I will come back to the idea of Snape as the loner picked on daily by the cruel bullying Marauders... I don't really think this is the story. We have enough character witnesses regarding James - and Sirius too - to doubt that story. Remember - what we saw in the pensieve was ONE scene from a conflict we know had lasted since their first year at school. This scene is Snape's worst memory, so we see a situation where he is the victim. Then everybody jumps to the conclusion that this was how it always was, Snape never really hurt anyone, and we are led to construct this bullying as a reason and excuse why he turned a Death Eater....

But first impressions are so powerful! What do you think would have happened if Jo had given us our first "live" glimpse of the Snape/marauder conflict where James was the victim of one of Snape's curses, sent at him only because Snape saw a chance to do it? As Lupin told us Snape did all the time? Not only would many of us very likely have been excusing James in the pensieve situation we do see - but also: none of us would have thought twice about what happened at the tower. Think about it: Snape killed Dumbledore himself with a look of loathing on his face, and we are still discussing whether he is good or bad! That is brilliant writing - and one of the means Jo has used to achieve this, is to show us this carefully selected pensieve scene from the many years long conflict between James and Snape. Even when we afterwards learn that the Levicorpus James used was Snape's invention - and we can't really see him use that one against others in any playful way, can we? - and that he had invented the awful Sectumsempra spell at the age of fifteen already - we still hold on to our first impression: that Snape was the poor loner and James the bad outcast......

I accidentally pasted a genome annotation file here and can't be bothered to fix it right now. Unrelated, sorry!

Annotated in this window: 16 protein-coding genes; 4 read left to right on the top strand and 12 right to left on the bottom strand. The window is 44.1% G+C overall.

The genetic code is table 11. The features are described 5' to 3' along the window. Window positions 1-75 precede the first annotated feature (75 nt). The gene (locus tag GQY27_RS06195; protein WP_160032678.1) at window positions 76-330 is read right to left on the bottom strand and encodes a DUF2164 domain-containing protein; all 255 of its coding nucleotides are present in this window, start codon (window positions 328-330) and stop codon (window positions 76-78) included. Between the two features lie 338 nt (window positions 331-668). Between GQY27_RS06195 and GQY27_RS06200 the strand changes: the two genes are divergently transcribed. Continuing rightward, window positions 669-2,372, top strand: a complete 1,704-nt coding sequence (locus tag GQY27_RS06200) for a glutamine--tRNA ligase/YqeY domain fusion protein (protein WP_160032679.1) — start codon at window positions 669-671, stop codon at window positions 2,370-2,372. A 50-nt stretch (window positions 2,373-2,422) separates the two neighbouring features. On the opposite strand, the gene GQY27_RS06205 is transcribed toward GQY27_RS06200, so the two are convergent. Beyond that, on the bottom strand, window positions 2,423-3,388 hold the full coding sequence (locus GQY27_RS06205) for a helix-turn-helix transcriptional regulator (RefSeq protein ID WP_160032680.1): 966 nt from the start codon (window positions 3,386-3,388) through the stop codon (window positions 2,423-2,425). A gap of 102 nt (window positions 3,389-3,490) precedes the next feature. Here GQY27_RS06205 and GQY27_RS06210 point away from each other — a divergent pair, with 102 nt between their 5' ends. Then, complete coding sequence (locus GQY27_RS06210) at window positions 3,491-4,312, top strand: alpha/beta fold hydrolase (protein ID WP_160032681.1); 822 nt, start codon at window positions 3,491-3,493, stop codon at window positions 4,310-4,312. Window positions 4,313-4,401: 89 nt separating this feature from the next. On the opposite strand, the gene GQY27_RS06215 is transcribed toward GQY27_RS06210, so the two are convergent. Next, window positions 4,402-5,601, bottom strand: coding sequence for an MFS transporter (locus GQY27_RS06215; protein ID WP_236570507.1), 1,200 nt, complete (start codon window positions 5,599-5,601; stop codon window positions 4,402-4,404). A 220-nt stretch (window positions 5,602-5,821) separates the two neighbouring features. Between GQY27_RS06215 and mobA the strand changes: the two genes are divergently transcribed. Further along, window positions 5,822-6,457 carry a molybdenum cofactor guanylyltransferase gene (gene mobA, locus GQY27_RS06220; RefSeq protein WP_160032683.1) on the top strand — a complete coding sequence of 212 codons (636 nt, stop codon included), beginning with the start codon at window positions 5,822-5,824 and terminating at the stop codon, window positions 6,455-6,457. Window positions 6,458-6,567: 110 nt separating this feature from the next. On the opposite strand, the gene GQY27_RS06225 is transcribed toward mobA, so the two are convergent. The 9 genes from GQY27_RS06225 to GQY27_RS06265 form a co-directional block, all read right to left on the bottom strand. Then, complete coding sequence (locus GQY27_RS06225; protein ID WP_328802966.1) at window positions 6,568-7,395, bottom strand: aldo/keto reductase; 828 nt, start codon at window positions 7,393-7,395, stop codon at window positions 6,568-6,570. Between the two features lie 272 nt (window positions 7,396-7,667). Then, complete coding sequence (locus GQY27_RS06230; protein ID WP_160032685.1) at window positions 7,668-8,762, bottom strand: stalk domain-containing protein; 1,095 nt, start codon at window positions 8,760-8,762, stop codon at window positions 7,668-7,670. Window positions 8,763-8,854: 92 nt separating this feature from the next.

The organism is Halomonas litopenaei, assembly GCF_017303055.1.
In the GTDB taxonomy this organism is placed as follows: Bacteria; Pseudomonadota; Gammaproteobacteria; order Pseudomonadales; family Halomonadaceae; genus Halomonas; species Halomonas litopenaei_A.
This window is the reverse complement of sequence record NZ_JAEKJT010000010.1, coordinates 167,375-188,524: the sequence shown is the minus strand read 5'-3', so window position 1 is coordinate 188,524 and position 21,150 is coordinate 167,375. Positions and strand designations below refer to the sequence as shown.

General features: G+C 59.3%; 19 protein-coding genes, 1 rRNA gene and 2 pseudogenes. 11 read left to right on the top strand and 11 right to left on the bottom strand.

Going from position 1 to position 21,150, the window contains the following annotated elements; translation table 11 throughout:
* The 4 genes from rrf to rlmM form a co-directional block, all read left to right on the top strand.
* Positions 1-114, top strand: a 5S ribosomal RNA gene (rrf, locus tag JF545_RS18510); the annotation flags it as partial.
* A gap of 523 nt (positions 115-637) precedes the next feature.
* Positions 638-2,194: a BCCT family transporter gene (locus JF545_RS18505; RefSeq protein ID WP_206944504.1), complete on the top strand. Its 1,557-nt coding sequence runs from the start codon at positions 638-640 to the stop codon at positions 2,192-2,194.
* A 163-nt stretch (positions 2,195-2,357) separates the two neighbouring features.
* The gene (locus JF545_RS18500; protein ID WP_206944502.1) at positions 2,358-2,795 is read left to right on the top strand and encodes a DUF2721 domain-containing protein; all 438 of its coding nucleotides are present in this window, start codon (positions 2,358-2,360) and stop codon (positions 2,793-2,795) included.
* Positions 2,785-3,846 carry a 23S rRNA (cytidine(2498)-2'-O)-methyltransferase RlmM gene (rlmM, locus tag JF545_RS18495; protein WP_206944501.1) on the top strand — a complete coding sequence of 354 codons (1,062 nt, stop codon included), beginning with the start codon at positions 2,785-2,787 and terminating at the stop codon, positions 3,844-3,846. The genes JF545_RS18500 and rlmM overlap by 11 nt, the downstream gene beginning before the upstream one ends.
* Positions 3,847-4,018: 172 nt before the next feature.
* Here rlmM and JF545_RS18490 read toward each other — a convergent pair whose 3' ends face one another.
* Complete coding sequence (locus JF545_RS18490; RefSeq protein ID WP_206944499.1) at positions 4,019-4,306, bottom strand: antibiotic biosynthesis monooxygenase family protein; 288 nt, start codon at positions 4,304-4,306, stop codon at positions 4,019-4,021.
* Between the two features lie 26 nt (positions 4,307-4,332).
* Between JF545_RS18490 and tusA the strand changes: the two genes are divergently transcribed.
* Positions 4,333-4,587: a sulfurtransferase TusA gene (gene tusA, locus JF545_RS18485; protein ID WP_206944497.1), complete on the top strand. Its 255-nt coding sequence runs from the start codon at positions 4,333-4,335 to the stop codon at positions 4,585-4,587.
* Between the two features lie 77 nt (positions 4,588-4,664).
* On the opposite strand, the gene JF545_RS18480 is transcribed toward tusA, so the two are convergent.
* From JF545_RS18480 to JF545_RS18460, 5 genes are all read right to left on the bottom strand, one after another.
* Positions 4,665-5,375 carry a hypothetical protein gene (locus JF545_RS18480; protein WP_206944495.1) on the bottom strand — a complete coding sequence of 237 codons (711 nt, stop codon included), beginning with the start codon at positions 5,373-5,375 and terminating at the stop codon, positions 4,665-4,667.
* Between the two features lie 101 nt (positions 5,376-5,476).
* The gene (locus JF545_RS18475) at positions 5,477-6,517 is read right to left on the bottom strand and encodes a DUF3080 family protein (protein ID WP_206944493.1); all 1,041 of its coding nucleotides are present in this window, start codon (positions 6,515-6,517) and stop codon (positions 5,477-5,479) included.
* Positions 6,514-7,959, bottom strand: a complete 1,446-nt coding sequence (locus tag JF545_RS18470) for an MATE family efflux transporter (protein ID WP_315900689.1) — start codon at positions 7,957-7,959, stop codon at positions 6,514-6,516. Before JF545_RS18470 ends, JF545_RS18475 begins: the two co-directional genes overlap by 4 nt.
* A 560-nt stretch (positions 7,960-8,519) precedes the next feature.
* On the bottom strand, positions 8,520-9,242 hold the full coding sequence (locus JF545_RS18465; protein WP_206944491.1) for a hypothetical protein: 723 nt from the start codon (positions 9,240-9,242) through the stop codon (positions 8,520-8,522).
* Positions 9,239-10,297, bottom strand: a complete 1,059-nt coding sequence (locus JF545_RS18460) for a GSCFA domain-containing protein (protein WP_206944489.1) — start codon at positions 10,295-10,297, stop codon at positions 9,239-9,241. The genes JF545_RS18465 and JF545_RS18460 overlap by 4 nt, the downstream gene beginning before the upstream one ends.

Ok, now I am writing too much here - this was supposed to be for the lexicon, lol! You will have to go there to read more... ;-)

Anyway - great to see you again online!

Torill said...

Oops - typing too fast - should have been James the bad bully, not bad outcast - sorry!